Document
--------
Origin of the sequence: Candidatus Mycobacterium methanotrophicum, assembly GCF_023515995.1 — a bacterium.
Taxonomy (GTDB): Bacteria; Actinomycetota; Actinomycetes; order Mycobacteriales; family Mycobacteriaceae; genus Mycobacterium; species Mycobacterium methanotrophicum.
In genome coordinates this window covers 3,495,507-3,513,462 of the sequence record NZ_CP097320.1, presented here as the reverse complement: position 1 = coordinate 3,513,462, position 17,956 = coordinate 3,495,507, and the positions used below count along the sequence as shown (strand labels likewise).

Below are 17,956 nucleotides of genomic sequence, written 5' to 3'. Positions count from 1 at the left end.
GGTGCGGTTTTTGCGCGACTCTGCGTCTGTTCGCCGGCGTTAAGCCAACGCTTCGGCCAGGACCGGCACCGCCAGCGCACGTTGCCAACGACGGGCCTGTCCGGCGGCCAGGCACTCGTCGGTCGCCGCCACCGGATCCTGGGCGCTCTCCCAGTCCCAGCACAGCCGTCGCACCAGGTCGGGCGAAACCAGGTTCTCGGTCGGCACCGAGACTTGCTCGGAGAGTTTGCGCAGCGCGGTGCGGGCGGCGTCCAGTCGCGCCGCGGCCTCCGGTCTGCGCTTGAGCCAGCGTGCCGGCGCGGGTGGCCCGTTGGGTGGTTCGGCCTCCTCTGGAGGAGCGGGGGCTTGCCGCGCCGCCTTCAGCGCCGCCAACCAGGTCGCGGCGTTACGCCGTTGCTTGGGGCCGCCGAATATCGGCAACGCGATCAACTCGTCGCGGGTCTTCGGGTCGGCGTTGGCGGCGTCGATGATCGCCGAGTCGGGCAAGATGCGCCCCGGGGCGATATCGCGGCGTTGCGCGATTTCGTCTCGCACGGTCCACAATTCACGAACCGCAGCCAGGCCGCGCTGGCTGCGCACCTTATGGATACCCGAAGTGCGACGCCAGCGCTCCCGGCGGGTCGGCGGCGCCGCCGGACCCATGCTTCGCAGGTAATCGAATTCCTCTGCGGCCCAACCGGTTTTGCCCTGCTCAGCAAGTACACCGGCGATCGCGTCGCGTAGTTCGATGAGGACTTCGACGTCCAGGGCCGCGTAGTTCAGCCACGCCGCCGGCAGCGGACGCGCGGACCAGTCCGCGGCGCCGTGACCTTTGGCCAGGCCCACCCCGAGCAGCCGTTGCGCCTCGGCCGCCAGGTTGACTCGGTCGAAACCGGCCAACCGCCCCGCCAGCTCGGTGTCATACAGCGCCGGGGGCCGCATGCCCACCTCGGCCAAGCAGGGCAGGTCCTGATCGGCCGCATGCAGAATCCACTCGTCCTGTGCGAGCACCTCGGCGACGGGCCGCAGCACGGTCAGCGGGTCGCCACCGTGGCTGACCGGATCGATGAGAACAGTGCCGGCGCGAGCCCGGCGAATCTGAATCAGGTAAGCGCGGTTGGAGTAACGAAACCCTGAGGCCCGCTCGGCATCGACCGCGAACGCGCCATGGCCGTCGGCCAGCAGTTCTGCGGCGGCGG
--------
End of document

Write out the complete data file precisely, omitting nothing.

Origin of the sequence: Candidatus Mycobacterium methanotrophicum, assembly GCF_023515995.1 — a bacterium.
Taxonomy (GTDB): Bacteria; Actinomycetota; Actinomycetes; order Mycobacteriales; family Mycobacteriaceae; genus Mycobacterium; species Mycobacterium methanotrophicum.
In genome coordinates this window covers 3,495,507-3,513,462 of the sequence record NZ_CP097320.1, presented here as the reverse complement: position 1 = coordinate 3,513,462, position 17,956 = coordinate 3,495,507, and the positions used below count along the sequence as shown (strand labels likewise).

Below are 17,956 nucleotides of genomic sequence, written 5' to 3'. Positions count from 1 at the left end.
GGTGCGGTTTTTGCGCGACTCTGCGTCTGTTCGCCGGCGTTAAGCCAACGCTTCGGCCAGGACCGGCACCGCCAGCGCACGTTGCCAACGACGGGCCTGTCCGGCGGCCAGGCACTCGTCGGTCGCCGCCACCGGATCCTGGGCGCTCTCCCAGTCCCAGCACAGCCGTCGCACCAGGTCGGGCGAAACCAGGTTCTCGGTCGGCACCGAGACTTGCTCGGAGAGTTTGCGCAGCGCGGTGCGGGCGGCGTCCAGTCGCGCCGCGGCCTCCGGTCTGCGCTTGAGCCAGCGTGCCGGCGCGGGTGGCCCGTTGGGTGGTTCGGCCTCCTCTGGAGGAGCGGGGGCTTGCCGCGCCGCCTTCAGCGCCGCCAACCAGGTCGCGGCGTTACGCCGTTGCTTGGGGCCGCCGAATATCGGCAACGCGATCAACTCGTCGCGGGTCTTCGGGTCGGCGTTGGCGGCGTCGATGATCGCCGAGTCGGGCAAGATGCGCCCCGGGGCGATATCGCGGCGTTGCGCGATTTCGTCTCGCACGGTCCACAATTCACGAACCGCAGCCAGGCCGCGCTGGCTGCGCACCTTATGGATACCCGAAGTGCGACGCCAGCGCTCCCGGCGGGTCGGCGGCGCCGCCGGACCCATGCTTCGCAGGTAATCGAATTCCTCTGCGGCCCAACCGGTTTTGCCCTGCTCAGCAAGTACACCGGCGATCGCGTCGCGTAGTTCGATGAGGACTTCGACGTCCAGGGCCGCGTAGTTCAGCCACGCCGCCGGCAGCGGACGCGCGGACCAGTCCGCGGCGCCGTGACCTTTGGCCAGGCCCACCCCGAGCAGCCGTTGCGCCTCGGCCGCCAGGTTGACTCGGTCGAAACCGGCCAACCGCCCCGCCAGCTCGGTGTCATACAGCGCCGGGGGCCGCATGCCCACCTCGGCCAAGCAGGGCAGGTCCTGATCGGCCGCATGCAGAATCCACTCGTCCTGTGCGAGCACCTCGGCGACGGGCCGCAGCACGGTCAGCGGGTCGCCACCGTGGCTGACCGGATCGATGAGAACAGTGCCGGCGCGAGCCCGGCGAATCTGAATCAGGTAAGCGCGGTTGGAGTAACGAAACCCTGAGGCCCGCTCGGCATCGACCGCGAACGCGCCATGGCCGTCGGCCAGCAGTTCTGCGGCGGCGG